The Corresponence of James McNeil Whistler
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Record 19 of 46

System Number: 04377
Date: [3/4 December 1886][1]
Author: JW
Place: [London]
Recipient: William Thomas Stead[2]
Place: [London]
Repository: Glasgow University Library
Call Number: MS Whistler P16
Document Type: ALd

Mr. Whistler & the Times -

To the Editor of the Pall Mall -

Sir -

In your courageous crusade against the demon Dulness and its preposterous surroundings, I think it well that the there should [be] delivered into your hands certain documents for immediate publication, that your readers may be roused quickly and hear again how well fenced in are the foolish in strong places - and how greatly to be desired is their exposure [and?] discomfiture and death, that Truth may prevail -

It happened this way -

The Teacher of the Times[3] arose and taught folly after his kind and spoke evil to the people of that which is good - and I straightway went out and demanded him of his keepers, that I might destroy him as I destroyed those who had gone before him, knowing that were I to "bray him in a mortar[4], among wheat with a pestle, yet" - it were in vain - Whereupon those in authority witheld [sic] him from me and I was would not give him up, and I was told to get me thence and my letter to their cheif was returned to me and I

The letters will I however fancy explain themselves; but it still I might further point out that in the pre

it happened in this way - My letter to

I called at the Times Office with and sent in a letter to the Editor - which The letter was immediately restored to me with the intimation that it's tone made it impossible that it should appear in that paper -

The Criticism in the Times of Saturday called for immediate expostulation and my answer was consequently sent in to the Editor who forthwith returned it with his regrets that it's tone prevented it's appearance in the paper -

Whereupon I thereupon withdrew to write a note the following note to Mr Buckle[5], enclosing again my letter to the Editor of the Times, brought and was now told with the Editors compliments that "my letter would be considered" - Taking this in complete good faith, I left the office - and to discover the next day in print a mutilated remnant that by itself entirely did away sufficient - with reason for it's being there at all - Further comment from me is necessary but

The frank I leave the matter in your hands - with the assurance that hitherto I have found the press always willing to accept correction or comment upon whatever they have initiated themselves -

[p. 2] The question of fair frank fair dealing and good manners I leave you to treat - adding only that hitherto I have always met always with the utmost willingness on the part of the press to to admit into the columns open discussion open all any question of the[ir] own initiation -

To me it seems

I doubt if any Jou Journal in the land would take this preventory [sic] method of upholding its assertions printed dictum and would resent interference with the immaculate character of [mediocrity?] value one unable by scientific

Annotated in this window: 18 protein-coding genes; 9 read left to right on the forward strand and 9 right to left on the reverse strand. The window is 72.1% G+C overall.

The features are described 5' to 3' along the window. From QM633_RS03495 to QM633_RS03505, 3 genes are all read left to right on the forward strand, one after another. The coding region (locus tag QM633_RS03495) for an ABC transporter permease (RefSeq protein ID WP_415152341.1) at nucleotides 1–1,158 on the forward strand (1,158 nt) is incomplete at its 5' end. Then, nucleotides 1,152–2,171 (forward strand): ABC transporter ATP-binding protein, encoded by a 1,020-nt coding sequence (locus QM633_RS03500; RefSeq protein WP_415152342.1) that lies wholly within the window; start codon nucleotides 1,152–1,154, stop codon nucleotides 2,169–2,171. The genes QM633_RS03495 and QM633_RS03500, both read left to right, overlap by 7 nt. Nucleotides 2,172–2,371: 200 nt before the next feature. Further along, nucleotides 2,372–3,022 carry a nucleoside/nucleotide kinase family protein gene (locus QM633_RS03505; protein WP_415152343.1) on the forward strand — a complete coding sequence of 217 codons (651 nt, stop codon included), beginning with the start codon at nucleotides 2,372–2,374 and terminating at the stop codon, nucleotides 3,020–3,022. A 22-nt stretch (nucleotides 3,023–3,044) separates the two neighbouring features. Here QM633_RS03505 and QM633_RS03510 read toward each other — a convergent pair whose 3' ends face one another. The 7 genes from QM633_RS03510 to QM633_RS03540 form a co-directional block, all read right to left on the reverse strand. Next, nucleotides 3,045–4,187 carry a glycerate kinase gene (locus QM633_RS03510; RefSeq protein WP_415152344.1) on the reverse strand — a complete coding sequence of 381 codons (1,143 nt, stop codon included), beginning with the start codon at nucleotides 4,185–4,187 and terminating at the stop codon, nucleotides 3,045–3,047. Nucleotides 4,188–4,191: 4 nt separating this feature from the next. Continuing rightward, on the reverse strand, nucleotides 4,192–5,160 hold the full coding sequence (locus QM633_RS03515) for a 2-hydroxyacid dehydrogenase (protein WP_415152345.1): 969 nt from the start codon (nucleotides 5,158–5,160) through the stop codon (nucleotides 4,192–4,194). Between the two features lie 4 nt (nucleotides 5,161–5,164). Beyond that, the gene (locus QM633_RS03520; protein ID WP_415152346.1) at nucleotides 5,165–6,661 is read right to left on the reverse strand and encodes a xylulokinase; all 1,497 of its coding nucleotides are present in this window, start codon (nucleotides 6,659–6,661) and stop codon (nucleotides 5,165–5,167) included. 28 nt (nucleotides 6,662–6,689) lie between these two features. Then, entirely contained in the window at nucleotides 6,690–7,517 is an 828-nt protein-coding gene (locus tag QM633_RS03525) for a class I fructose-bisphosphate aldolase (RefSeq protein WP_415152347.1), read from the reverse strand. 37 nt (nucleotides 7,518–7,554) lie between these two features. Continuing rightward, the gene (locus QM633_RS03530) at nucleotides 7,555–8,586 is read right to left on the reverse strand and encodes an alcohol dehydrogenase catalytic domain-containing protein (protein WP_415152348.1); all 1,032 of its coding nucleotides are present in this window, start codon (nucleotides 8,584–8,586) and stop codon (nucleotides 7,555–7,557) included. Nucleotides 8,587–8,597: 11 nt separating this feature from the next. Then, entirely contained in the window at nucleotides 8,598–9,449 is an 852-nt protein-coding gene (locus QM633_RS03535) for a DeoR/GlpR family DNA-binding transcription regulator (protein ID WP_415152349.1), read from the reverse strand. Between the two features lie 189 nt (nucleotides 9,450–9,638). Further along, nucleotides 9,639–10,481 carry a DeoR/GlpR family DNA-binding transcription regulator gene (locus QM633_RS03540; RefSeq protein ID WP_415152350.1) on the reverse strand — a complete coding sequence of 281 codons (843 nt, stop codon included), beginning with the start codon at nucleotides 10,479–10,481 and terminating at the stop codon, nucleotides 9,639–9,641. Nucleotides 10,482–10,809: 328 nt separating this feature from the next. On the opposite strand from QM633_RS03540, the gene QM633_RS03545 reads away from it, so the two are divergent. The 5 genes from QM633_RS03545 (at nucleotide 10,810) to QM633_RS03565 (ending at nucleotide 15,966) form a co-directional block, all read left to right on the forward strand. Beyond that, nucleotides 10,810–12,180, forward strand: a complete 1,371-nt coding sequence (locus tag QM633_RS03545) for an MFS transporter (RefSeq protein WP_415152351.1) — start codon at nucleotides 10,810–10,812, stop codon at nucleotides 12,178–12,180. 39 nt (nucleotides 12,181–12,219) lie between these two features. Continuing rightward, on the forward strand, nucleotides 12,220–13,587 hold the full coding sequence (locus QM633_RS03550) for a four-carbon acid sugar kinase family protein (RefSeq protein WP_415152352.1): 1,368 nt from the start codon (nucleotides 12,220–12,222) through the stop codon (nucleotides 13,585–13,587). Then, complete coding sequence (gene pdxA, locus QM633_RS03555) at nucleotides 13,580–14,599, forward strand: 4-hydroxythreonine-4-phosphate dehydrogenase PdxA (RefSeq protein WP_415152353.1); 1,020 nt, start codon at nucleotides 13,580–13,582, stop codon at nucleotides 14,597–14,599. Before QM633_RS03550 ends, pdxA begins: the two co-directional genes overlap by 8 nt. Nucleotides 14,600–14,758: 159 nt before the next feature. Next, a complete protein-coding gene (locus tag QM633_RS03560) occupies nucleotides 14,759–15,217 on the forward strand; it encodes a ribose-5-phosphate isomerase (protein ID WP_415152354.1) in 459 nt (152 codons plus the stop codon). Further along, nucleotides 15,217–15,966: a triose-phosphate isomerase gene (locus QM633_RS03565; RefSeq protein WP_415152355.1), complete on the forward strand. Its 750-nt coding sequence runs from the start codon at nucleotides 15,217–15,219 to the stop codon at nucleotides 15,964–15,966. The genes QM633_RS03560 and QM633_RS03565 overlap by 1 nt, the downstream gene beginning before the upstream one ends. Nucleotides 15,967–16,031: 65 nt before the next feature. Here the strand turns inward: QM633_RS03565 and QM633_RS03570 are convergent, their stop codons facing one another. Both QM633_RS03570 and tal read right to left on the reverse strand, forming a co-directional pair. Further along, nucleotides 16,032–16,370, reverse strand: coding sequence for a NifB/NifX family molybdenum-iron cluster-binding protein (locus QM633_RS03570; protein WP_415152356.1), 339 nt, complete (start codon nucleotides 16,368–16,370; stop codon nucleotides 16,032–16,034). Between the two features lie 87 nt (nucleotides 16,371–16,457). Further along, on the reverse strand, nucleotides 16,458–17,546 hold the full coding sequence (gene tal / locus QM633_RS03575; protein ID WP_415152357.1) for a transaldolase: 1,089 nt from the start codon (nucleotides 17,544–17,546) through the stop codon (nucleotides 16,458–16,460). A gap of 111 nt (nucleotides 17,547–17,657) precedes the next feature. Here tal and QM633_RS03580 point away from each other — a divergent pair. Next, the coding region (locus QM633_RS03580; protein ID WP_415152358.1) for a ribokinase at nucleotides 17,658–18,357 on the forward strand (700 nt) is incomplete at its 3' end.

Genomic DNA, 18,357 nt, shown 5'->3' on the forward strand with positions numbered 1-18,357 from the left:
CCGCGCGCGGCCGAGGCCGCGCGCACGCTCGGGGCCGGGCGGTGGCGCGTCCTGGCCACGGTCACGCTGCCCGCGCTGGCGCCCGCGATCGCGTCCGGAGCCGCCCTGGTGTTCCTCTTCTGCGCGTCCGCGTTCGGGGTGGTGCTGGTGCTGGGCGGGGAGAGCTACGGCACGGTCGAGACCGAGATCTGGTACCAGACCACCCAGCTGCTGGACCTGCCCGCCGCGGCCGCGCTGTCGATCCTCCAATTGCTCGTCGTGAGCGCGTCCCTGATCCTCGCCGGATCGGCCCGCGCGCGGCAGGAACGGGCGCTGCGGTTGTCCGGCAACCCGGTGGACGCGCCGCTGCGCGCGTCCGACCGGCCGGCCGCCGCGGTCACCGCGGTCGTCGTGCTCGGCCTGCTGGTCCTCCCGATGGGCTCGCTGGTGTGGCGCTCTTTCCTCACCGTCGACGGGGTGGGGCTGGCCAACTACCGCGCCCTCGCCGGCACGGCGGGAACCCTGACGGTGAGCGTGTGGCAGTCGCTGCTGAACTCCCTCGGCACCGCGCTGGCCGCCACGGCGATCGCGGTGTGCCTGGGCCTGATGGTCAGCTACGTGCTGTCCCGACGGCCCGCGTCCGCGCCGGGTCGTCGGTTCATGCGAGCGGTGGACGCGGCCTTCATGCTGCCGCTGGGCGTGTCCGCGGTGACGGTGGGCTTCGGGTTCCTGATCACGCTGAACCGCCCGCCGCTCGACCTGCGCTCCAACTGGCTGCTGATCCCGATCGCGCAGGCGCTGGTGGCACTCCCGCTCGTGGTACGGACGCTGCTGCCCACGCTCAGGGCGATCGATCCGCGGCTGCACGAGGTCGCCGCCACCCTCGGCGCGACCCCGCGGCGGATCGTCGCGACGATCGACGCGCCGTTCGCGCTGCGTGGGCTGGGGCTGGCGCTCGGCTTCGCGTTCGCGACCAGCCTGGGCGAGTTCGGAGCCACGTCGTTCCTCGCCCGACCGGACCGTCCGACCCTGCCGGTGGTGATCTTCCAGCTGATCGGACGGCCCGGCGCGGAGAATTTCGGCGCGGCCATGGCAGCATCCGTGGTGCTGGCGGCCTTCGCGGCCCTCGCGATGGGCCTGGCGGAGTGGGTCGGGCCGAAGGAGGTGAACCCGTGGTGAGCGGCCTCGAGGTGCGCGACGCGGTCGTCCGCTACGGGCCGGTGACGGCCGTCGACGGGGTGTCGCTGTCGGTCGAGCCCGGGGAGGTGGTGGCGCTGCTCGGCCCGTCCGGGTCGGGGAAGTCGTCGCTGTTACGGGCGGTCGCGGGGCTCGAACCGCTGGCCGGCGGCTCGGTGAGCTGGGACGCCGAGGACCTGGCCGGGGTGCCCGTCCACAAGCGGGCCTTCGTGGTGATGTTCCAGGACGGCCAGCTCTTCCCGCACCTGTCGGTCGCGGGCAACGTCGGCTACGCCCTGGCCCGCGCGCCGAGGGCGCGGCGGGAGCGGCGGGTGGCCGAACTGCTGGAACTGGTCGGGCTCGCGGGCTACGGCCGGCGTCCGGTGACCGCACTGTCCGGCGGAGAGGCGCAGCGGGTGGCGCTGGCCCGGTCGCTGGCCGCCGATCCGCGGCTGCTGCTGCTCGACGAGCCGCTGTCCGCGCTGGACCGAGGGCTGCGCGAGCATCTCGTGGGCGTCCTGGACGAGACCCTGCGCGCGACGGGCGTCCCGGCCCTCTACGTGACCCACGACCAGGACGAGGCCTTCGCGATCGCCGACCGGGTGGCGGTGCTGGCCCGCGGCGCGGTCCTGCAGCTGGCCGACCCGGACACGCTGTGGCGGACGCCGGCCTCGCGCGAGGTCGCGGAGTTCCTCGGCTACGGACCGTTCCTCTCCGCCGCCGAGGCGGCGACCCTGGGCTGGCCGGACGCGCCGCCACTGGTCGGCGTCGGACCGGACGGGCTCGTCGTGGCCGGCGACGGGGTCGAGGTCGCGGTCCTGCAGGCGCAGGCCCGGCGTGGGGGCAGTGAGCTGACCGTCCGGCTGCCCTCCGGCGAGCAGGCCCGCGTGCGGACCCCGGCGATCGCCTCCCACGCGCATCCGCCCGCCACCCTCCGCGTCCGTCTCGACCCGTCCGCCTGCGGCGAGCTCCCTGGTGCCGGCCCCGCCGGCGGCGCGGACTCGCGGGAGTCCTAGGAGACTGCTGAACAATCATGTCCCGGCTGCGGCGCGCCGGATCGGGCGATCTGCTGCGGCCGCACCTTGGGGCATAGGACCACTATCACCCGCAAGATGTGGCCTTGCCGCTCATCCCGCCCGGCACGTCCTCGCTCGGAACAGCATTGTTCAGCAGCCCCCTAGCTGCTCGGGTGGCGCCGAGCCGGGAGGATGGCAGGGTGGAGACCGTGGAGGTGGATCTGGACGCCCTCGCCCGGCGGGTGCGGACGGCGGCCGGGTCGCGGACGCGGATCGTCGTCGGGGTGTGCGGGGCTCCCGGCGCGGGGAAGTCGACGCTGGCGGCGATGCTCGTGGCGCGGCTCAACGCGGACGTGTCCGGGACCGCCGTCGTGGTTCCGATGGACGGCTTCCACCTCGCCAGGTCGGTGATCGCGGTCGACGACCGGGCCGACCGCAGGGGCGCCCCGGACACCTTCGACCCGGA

The Times newspaper knowledge to susta maintain it

or [(]dreding interference) would weekly maintain uphold the immaculate character of any contributor unable by scientific knowledge to maintain it -

certainly I have

Surely it is but poor policy this preventory means of preserving authority - and weaken indeed the attempt to hide the blunders

Surely it is but poor policy this preventory attempt to hold maintain in authority the weak and foolish one whose blunders are unable to maintain uphold himself by knowledge to uphold honor that he may blunder on - Rather let him be thrust from among the his confrerès that he may be brayed in a mortar with among wheat - with a pestle with a pestle

that the dignity of the Paper he brings into disrepute be saved -

and the dignity of the Paper he degrades saved -

This document is protected by copyright.


1.  [3/4 December 1886]
The final version of this letter was published in the Pall Mall Gazette, 4 December 1886 (#11433).

2.  William Thomas Stead
William Thomas Stead (1849-1912), editor of the Pall Mall Gazette from 1883-1890, founder-editor of the Review of Reviews in 1890 [more]. It is not, however, absolutely certain that this was originally intended for the Pall Mall Gazette, as in another letter, JW mentions the Pall Mall Budget, another London based journal (to J. E. Boehm, #00497). The subject of the correspondence was a letter from JW to the Times, #09472, of which the Editor only printed a fragment (see also the letter from the Editor to JW, 1 December 1886, #11409).

3.  The Teacher of the Times ... me and I
This paragraph has been scribbled over.

4.  bray him in a mortar
Proverbs 27:22 - 'Though thou shouldest bray a fool in a mortar among wheat with a pestle, yet will not his foolishness depart from him.'

5.  Mr Buckle
George Earl Buckle (1854-1935), editor of the Times from 1884-1912 [more].